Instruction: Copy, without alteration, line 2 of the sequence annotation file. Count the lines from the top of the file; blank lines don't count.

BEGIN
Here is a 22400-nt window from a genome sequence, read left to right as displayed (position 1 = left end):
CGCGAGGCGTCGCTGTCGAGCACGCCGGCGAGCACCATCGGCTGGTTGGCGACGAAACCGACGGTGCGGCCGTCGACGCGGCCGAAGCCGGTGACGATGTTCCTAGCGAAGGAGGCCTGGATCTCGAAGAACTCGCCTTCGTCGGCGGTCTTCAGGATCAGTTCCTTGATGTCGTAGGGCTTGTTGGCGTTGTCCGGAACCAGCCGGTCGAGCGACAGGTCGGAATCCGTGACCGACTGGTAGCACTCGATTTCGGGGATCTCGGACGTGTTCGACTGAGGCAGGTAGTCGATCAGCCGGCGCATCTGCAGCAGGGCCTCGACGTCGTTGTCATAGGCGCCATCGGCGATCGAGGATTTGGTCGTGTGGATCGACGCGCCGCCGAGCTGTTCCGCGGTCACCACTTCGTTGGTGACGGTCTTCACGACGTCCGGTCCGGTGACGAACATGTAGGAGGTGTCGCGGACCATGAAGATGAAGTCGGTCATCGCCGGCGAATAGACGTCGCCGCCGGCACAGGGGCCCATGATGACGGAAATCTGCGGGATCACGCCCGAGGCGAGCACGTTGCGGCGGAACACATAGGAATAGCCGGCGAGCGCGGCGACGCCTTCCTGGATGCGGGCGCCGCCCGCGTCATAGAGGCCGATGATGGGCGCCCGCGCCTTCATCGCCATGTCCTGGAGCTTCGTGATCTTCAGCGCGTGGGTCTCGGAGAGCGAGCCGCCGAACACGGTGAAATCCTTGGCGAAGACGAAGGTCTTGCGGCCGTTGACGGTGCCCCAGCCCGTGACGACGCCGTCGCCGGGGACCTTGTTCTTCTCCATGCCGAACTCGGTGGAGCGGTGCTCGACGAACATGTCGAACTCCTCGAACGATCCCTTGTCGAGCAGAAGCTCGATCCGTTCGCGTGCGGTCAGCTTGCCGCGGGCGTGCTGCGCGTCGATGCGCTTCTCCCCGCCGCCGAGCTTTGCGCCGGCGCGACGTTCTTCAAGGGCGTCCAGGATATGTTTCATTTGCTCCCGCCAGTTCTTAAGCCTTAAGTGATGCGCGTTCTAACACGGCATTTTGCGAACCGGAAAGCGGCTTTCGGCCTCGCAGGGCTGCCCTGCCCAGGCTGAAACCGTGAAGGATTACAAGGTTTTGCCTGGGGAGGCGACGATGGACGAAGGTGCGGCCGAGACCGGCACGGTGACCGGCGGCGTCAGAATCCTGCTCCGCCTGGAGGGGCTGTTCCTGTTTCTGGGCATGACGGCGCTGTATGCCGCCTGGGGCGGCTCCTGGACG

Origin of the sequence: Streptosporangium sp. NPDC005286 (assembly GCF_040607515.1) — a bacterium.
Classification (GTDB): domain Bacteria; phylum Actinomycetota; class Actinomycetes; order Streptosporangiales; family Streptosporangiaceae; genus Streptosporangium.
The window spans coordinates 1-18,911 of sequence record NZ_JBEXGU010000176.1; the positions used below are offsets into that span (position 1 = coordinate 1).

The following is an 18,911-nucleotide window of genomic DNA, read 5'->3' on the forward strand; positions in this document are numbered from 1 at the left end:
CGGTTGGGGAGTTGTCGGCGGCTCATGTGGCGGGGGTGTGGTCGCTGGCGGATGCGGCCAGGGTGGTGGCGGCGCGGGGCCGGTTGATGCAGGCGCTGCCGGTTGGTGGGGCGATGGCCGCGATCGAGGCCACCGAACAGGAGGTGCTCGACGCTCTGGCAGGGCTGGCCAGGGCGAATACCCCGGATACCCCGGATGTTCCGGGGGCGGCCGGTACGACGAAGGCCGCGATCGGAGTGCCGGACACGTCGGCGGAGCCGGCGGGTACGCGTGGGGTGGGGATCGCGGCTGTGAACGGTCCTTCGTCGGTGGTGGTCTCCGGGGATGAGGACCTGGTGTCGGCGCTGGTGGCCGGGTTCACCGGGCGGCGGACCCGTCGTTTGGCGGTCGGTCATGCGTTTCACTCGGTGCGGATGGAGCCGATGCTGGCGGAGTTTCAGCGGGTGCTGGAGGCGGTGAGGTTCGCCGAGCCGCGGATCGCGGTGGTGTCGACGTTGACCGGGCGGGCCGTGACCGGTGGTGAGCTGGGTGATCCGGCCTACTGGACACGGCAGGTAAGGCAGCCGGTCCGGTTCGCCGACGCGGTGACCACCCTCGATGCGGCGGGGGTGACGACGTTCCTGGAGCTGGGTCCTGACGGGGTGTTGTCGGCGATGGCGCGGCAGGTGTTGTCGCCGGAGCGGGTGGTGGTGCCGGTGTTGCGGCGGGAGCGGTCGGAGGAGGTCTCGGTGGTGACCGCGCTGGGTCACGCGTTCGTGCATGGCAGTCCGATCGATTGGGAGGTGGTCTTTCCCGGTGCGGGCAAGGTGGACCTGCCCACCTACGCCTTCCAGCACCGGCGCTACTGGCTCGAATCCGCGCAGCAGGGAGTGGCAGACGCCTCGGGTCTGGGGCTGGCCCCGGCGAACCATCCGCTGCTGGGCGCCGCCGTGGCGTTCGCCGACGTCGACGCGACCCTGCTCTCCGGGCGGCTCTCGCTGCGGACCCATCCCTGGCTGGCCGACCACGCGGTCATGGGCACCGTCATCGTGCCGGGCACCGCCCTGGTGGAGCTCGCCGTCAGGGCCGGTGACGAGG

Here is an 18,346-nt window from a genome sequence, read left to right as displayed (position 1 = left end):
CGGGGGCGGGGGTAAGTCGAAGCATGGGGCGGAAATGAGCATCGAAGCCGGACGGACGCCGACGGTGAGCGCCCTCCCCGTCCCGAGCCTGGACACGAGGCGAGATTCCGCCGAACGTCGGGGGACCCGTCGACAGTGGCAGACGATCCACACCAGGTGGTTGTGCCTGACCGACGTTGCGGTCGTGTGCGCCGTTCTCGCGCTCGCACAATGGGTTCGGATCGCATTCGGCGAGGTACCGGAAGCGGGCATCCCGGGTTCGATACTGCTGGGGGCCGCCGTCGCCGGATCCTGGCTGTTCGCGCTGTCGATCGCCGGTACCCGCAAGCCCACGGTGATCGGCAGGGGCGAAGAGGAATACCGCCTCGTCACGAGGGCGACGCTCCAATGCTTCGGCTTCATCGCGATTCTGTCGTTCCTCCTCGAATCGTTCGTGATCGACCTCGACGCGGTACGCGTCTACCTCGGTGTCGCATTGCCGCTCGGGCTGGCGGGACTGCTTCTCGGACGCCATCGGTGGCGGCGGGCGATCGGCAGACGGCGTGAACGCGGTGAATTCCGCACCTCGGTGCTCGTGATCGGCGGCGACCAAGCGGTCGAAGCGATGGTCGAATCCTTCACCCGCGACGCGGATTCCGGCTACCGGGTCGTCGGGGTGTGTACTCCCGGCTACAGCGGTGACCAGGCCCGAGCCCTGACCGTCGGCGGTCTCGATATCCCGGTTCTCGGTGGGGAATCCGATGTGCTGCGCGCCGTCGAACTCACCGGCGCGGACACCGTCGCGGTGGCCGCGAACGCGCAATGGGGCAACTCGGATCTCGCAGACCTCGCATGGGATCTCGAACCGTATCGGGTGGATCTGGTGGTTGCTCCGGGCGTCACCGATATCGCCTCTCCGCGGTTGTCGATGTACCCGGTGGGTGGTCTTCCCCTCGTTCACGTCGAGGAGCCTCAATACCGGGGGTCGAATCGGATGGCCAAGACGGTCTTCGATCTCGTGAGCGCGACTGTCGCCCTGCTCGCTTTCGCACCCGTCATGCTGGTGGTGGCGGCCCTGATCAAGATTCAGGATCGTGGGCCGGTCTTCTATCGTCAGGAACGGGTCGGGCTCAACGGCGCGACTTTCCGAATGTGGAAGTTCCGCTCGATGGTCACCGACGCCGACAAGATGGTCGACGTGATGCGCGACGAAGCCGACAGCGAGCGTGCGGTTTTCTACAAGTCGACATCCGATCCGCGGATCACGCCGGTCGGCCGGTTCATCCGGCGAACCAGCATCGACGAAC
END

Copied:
CGCGAGGCGTCGCTGTCGAGCACGCCGGCGAGCACCATCGGCTGGTTGGCGACGAAACCGACGGTGCGGCCGTCGACGCGGCCGAAGCCGGTGACGATGTTCCTAGCGAAGGAGGCCTGGATCTCGAAGAACTCGCCTTCGTCGGCGGTCTTCAGGATCAGTTCCTTGATGTCGTAGGGCTTGTTGGCGTTGTCCGGAACCAGCCGGTCGAGCGACAGGTCGGAATCCGTGACCGACTGGTAGCACTCGATTTCGGGGATCTCGGACGTGTTCGACTGAGGCAGGTAGTCGATCAGCCGGCGCATCTGCAGCAGGGCCTCGACGTCGTTGTCATAGGCGCCATCGGCGATCGAGGATTTGGTCGTGTGGATCGACGCGCCGCCGAGCTGTTCCGCGGTCACCACTTCGTTGGTGACGGTCTTCACGACGTCCGGTCCGGTGACGAACATGTAGGAGGTGTCGCGGACCATGAAGATGAAGTCGGTCATCGCCGGCGAATAGACGTCGCCGCCGGCACAGGGGCCCATGATGACGGAAATCTGCGGGATCACGCCCGAGGCGAGCACGTTGCGGCGGAACACATAGGAATAGCCGGCGAGCGCGGCGACGCCTTCCTGGATGCGGGCGCCGCCCGCGTCATAGAGGCCGATGATGGGCGCCCGCGCCTTCATCGCCATGTCCTGGAGCTTCGTGATCTTCAGCGCGTGGGTCTCGGAGAGCGAGCCGCCGAACACGGTGAAATCCTTGGCGAAGACGAAGGTCTTGCGGCCGTTGACGGTGCCCCAGCCCGTGACGACGCCGTCGCCGGGGACCTTGTTCTTCTCCATGCCGAACTCGGTGGAGCGGTGCTCGACGAACATGTCGAACTCCTCGAACGATCCCTTGTCGAGCAGAAGCTCGATCCGTTCGCGTGCGGTCAGCTTGCCGCGGGCGTGCTGCGCGTCGATGCGCTTCTCCCCGCCGCCGAGCTTTGCGCCGGCGCGACGTTCTTCAAGGGCGTCCAGGATATGTTTCATTTGCTCCCGCCAGTTCTTAAGCCTTAAGTGATGCGCGTTCTAACACGGCATTTTGCGAACCGGAAAGCGGCTTTCGGCCTCGCAGGGCTGCCCTGCCCAGGCTGAAACCGTGAAGGATTACAAGGTTTTGCCTGGGGAGGCGACGATGGACGAAGGTGCGGCCGAGACCGGCACGGTGACCGGCGGCGTCAGAATCCTGCTCCGCCTGGAGGGGCTGTTCCTGTTTCTGGGCATGACGGCGCTGTATGCCGCCTGGGGCGGCTCCTGGACG